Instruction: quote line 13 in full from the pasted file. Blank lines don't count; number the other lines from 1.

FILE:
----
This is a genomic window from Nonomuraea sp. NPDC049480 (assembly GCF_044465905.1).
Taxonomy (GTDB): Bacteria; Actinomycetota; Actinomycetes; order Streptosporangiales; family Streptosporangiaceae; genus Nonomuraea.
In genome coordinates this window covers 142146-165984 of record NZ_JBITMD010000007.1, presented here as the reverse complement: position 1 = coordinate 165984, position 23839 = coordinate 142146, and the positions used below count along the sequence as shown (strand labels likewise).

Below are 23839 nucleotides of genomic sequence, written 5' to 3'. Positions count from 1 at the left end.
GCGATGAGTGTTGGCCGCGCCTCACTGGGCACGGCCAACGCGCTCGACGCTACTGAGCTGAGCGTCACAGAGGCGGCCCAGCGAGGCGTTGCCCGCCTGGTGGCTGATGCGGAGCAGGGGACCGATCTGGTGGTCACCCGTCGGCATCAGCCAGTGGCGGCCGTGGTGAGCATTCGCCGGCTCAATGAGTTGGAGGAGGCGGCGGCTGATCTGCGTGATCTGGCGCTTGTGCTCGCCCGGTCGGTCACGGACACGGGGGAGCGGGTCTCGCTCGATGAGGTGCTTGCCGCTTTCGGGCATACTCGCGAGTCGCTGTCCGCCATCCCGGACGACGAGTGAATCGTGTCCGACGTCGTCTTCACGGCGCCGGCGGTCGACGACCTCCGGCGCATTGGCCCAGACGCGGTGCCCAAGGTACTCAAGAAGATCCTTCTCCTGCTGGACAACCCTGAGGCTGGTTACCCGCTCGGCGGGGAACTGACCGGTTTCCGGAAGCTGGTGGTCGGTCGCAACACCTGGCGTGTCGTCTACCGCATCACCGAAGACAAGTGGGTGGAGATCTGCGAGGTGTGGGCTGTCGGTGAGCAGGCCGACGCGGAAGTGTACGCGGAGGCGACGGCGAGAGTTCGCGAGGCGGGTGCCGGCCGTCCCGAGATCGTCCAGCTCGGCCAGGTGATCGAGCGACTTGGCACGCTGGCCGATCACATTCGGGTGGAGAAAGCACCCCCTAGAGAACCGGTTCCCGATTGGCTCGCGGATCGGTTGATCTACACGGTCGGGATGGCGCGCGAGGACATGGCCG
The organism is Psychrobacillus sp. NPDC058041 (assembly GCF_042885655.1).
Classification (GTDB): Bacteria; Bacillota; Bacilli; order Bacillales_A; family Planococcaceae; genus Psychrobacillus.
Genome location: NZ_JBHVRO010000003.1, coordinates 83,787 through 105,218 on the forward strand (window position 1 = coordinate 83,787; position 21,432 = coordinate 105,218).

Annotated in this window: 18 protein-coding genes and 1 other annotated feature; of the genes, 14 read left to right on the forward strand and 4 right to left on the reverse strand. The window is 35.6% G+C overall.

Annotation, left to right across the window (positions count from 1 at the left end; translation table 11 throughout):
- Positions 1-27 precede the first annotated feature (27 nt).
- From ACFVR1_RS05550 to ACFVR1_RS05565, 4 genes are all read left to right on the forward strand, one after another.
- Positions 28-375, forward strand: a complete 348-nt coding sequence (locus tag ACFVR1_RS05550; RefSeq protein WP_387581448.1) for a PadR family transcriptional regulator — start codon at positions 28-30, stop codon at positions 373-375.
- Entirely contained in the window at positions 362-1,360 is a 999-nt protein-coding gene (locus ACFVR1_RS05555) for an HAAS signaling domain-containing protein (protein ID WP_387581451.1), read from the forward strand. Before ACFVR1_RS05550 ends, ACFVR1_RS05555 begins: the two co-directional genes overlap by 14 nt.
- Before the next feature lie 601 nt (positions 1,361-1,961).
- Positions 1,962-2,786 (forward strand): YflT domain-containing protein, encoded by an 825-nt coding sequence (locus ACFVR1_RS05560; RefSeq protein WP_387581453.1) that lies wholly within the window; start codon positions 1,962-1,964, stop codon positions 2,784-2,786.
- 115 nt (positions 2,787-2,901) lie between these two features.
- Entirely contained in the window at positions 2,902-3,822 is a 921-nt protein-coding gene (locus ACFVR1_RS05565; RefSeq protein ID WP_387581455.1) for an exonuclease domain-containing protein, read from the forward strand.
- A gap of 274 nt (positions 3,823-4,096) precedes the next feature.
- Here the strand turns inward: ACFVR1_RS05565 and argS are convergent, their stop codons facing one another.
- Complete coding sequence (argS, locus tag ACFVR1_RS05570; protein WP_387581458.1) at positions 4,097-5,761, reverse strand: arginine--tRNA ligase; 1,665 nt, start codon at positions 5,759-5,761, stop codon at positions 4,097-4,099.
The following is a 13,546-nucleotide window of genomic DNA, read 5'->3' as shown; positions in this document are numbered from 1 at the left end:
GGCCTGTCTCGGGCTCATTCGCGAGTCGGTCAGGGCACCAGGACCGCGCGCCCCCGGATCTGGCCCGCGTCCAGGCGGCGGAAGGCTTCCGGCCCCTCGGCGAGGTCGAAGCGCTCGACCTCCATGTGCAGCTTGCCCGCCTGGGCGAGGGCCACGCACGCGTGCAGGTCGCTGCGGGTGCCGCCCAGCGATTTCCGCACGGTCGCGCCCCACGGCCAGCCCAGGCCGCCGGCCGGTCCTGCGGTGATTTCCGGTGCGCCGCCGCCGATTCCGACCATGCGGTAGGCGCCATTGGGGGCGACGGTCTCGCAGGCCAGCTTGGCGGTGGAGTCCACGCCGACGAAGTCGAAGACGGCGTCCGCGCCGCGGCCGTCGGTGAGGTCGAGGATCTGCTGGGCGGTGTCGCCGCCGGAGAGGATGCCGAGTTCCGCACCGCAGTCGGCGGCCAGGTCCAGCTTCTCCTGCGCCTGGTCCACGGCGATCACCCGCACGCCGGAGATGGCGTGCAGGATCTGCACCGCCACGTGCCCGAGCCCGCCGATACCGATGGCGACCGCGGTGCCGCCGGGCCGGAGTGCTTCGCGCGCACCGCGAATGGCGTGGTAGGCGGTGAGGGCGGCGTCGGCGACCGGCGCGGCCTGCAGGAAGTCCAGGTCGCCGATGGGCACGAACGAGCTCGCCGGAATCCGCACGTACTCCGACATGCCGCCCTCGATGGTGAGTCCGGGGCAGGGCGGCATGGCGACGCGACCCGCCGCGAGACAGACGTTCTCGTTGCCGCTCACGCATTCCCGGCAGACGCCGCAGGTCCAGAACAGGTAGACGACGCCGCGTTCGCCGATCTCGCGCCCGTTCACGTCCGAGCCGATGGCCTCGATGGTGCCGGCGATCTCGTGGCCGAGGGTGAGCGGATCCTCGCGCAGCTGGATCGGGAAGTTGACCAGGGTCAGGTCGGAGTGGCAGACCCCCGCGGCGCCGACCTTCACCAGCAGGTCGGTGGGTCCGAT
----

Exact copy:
- Positions 28-375, forward strand: a complete 348-nt coding sequence (locus tag ACFVR1_RS05550; RefSeq protein WP_387581448.1) for a PadR family transcriptional regulator — start codon at positions 28-30, stop codon at positions 373-375.